While the supply chain and logistics industries are seeing their needs increase from the e-commerce boom, they struggle to meet that need due to the worker shortage. “There’s no shortage of demand from consumers, but there continue to be shortages of labor, equipment and shipping capacity to meet that demand,” said Jonathan Gold, Vice President for Supply Chain and Customs Policy at the National Retail Federation.

With manufacturers, distributors, and carriers all understaffed, there are not enough goods or ways to deliver the goods to meet consumer demand, resulting in higher prices for those items.

This means we’re living out a simple Economics 101 lesson on supply and demand.

Shipping times have surged.

Port delays and the lack of available containers have contributed to drastic increases in shipping times — more than twice what they were pre-pandemic. The backlog, coupled with labor shortages and pandemic-related shutdowns at every point in the process, has led to months-long waits for electronics, furniture, and other imports. And even once that merchandise makes its way to stores and warehouses, getting it to consumers’ homes creates another hurdle. And Americans are feeling these delays directly.

According to a recent Gallup poll, 60% could not acquire a product they needed this summer. Additionally, more than half of Americans experienced extraordinary delays in receiving an order, while 46% said they experienced both of these disruptions.

Prices continue to edge higher.

According to the same poll, 83% of consumers reported seeing price increases while shopping for products this summer. Retailers’ inability to keep up with consumer demand has directly contributed to these rising prices.

Shoppers are facing higher prices and fewer discounts when many are already rethinking their buying habits. Consumer sentiment fell sharply in August, to a 10-year low, according to a University of Michigan index. Overall inflation is up 5.4 percent from last year, with analysts predicting that prices will continue to creep up.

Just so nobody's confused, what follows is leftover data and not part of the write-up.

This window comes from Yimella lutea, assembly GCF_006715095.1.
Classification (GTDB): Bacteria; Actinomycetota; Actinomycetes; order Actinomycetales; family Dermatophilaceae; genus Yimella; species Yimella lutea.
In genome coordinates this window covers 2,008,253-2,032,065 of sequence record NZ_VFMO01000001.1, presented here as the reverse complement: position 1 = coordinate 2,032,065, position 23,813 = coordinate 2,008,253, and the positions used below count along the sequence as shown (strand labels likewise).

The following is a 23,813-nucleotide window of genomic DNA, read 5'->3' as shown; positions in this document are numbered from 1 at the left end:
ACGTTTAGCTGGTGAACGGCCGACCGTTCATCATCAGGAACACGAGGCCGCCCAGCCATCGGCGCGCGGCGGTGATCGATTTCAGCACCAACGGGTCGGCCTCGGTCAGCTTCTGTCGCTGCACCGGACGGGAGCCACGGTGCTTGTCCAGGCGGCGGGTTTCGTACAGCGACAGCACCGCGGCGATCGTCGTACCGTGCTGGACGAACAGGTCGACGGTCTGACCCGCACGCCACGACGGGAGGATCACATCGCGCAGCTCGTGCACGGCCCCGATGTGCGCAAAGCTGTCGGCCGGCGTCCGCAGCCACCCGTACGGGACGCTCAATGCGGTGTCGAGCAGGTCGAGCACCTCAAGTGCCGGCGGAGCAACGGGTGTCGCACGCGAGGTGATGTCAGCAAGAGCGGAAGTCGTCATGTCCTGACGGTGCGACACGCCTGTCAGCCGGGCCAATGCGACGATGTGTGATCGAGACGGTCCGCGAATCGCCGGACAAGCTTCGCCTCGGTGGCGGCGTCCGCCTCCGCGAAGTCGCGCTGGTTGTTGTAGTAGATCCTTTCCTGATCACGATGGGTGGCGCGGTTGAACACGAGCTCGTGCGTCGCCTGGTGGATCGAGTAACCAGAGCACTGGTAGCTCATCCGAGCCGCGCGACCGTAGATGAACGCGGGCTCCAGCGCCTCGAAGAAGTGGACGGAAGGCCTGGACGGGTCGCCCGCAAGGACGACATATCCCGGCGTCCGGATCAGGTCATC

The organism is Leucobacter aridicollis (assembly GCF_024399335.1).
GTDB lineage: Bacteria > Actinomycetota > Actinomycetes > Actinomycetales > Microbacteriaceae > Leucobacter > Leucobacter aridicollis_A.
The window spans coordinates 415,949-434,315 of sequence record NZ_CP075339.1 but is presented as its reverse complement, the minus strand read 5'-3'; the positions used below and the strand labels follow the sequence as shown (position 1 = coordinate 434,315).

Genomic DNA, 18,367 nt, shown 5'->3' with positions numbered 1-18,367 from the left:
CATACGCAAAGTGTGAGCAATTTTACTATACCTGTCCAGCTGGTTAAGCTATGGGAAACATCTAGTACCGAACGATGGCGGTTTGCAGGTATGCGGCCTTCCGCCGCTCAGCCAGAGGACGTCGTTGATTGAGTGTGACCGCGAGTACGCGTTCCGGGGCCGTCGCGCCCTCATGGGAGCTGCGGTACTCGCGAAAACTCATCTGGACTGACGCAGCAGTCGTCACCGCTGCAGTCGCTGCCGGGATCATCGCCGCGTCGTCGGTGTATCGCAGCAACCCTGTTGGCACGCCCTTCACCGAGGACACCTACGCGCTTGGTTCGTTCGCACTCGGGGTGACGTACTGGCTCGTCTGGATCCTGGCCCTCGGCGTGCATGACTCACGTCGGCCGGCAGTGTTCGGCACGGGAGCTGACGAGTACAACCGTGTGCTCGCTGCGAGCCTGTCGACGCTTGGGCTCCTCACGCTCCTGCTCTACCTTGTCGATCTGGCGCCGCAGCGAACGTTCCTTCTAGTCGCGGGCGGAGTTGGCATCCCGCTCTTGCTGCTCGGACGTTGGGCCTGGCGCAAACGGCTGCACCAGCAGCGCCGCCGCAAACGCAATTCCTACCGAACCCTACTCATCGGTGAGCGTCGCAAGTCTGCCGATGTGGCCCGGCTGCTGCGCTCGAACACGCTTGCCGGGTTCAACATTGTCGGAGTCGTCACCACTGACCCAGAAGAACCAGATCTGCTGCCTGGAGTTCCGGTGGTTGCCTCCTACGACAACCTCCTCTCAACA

This combination of shipping delays and rising costs were already reshaping shopping patterns. But add to that the continued mutation of the coronavirus and the future becomes murky indeed. Given the Delta threat, consumers are expected to make fewer and shorter shopping visits to brick-and-mortar retailers, with indoor malls facing a particularly challenging holiday season. Moreover, with more consumers shopping online, retailers can expect lower margins due to increased product shipping and returns. Not to mention the limitations on in-store impulse purchases that are such an important part of holiday shopping.

A long road ahead.

More than 18 months into the pandemic, global supply chains appear more vulnerable than ever. With the vital fourth quarter upon us, retailers need to understand the impact these supply chain challenges will have on their businesses as they enter the most crucial selling season of their year. 

At Gorgo Group, we help our clients find the right solutions — for themselves, their customers, and their future. Reach out today and help your company weather these and other possible future logistic challenges.